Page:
Burning of Library of Alexandria, 48 BC – Photo by Fine Art Images/Heritage Images/Getty Images
Throughout our lives, we collect countless lessons. Some are simple, like never put your hand on a hot stove, and always put the car in park before you get out. Other lessons are deeper and messier—it’s these that teach us to overcome obstacles, stay true to ourselves, take more risks, transform suffering into strength, and be kind.
Lest it be lost in the fires of life, we pass on our wisdom through our stories—and how we tell them matters.
In the Journal of Aging Studies, researchers reviewed the stories older people tell about their lives and found that all participants in their study had experienced challenges such as a death of a child, divorce, or illness. However, certain participants framed their stories in ways that showed greater levels of openness and confidence about future adversity. In short, these elders were more resilient, which was both a cause and effect of the way they framed the stories of their lives.
We all have stories, and we get to decide how and when to tell them. As one of our clients says, “My mind is like a library and I add more and more to it all the time.” He’s working on a book to preserve his legacy. He’s sharing his hard-won wisdom to ensure that his “older mind perspective”—his library—doesn’t burn to the ground.
Everything we know, everything we have learned from our predecessors, is at risk if we don’t properly gather and transfer it. In the workplace, when a longtime employee retires or relocates, the team loses institutional memory—the accumulated set of facts, traditions, values, systems, and processes that makes up an organization. So, too, is the case with the knowledge and memory within families.
Maybe Aunt Anita, rest her soul, was the only one who knew that Grandpa used to give $1 to the homeless man on the street every day on his way to work. Or maybe your mom is the only one who remembers that, when you were four years old, you started bandaging up your stuffed animals with tube socks, and now you’re a veterinarian. Wouldn’t you want to know that?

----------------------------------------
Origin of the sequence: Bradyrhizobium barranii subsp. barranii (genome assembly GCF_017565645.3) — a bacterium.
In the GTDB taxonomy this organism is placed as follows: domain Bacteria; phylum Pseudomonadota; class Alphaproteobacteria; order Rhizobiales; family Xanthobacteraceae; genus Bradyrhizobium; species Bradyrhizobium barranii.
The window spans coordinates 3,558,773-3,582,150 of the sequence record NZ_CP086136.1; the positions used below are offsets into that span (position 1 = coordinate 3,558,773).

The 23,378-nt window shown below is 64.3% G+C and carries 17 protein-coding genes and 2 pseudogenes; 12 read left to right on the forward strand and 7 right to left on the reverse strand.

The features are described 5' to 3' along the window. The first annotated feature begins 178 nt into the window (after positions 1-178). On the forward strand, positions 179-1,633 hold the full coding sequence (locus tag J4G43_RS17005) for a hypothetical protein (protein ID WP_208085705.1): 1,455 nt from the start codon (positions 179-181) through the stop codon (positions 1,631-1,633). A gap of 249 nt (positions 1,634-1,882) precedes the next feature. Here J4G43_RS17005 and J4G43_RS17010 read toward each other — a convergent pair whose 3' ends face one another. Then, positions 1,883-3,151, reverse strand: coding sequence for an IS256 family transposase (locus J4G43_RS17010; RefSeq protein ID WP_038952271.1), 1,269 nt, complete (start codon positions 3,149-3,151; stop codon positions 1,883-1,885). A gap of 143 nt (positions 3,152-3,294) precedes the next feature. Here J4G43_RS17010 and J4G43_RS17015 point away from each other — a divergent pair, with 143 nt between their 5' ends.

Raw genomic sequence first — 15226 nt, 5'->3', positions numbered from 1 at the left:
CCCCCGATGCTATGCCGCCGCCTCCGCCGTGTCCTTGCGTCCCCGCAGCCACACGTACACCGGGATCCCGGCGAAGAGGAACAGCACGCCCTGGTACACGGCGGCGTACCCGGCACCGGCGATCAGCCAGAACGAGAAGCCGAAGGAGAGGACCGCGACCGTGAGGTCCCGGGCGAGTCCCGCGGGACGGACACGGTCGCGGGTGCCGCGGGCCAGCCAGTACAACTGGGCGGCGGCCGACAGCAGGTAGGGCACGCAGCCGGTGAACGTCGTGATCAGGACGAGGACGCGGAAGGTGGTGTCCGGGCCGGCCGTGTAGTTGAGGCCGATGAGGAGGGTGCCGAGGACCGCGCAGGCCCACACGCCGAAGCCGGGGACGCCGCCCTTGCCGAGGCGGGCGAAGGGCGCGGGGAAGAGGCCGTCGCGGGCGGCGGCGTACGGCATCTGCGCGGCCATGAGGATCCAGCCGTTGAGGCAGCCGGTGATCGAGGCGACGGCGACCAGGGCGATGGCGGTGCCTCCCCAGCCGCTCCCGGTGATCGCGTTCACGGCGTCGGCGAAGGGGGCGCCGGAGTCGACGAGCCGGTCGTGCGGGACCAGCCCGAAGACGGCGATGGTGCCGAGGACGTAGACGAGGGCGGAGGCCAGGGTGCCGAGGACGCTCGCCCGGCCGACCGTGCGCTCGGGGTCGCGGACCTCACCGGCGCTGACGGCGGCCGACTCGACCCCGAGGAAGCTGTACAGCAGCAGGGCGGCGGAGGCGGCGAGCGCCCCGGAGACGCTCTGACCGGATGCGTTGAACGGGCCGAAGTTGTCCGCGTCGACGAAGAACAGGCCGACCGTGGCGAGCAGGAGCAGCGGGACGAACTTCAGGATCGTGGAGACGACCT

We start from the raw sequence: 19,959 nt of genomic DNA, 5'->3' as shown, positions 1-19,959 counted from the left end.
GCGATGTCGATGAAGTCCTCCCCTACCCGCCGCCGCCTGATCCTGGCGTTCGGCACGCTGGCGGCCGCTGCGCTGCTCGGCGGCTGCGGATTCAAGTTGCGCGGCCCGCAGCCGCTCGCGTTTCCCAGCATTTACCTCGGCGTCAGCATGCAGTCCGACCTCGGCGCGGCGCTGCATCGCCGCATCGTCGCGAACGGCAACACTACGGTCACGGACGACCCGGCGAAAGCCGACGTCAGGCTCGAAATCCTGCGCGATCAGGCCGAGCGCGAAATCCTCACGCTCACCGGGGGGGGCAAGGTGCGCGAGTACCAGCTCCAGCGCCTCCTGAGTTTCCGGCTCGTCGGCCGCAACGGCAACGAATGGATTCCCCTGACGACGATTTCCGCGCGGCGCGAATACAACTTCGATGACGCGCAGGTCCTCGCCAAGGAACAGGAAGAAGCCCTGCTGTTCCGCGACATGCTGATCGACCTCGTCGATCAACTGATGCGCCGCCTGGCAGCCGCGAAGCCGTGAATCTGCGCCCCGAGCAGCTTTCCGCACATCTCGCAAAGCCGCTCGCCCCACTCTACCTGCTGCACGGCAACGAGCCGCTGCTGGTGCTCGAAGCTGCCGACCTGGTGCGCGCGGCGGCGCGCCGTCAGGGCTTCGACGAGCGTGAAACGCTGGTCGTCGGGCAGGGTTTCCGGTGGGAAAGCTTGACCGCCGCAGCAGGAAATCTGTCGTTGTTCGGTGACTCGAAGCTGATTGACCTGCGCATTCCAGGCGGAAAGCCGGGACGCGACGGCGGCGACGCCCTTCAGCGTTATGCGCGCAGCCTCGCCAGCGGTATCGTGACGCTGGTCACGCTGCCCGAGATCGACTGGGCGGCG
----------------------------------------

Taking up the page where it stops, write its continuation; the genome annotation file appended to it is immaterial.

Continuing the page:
These kinds of stories are at risk of being lost if we don’t recognize the wealth of information those around us have to offer. In Being Mortal: Medicine and What Matters in the End, surgeon and public health researcher Atul Gawande argues that new technologies and forms of communication have eroded the respect once commanded by elders. “In the past, surviving into old age was uncommon, and those who did survive served a special purpose as guardians of tradition, knowledge, and history.” In the age of the iPhone, our elders no longer have an exclusive hold on certain kinds of knowledge.
We now tend to think that whatever we need to know can be found online. We have so much information at our fingertips, but it’s not all meaningful or relevant to us. Just try this: pick up your smartphone and say, “OK, Google… how did my parents meet?” or “Hey, Siri… why did my ancestors settle in Chicago?”
We’ll save you the time. The results return a list of online discussion forums and various articles about Dutch, Irish, German, and Polish immigration. Internet searches can give us directions to the best local deli, but only the people who have been put through the mill—and come out the other side—can give us direction in life.
Stories help us peer into the past and make pathways into the future. Guard against memory loss by building a fireproof library to house the volumes of your knowledge and the stories of your life. Build your library now, before it’s too late.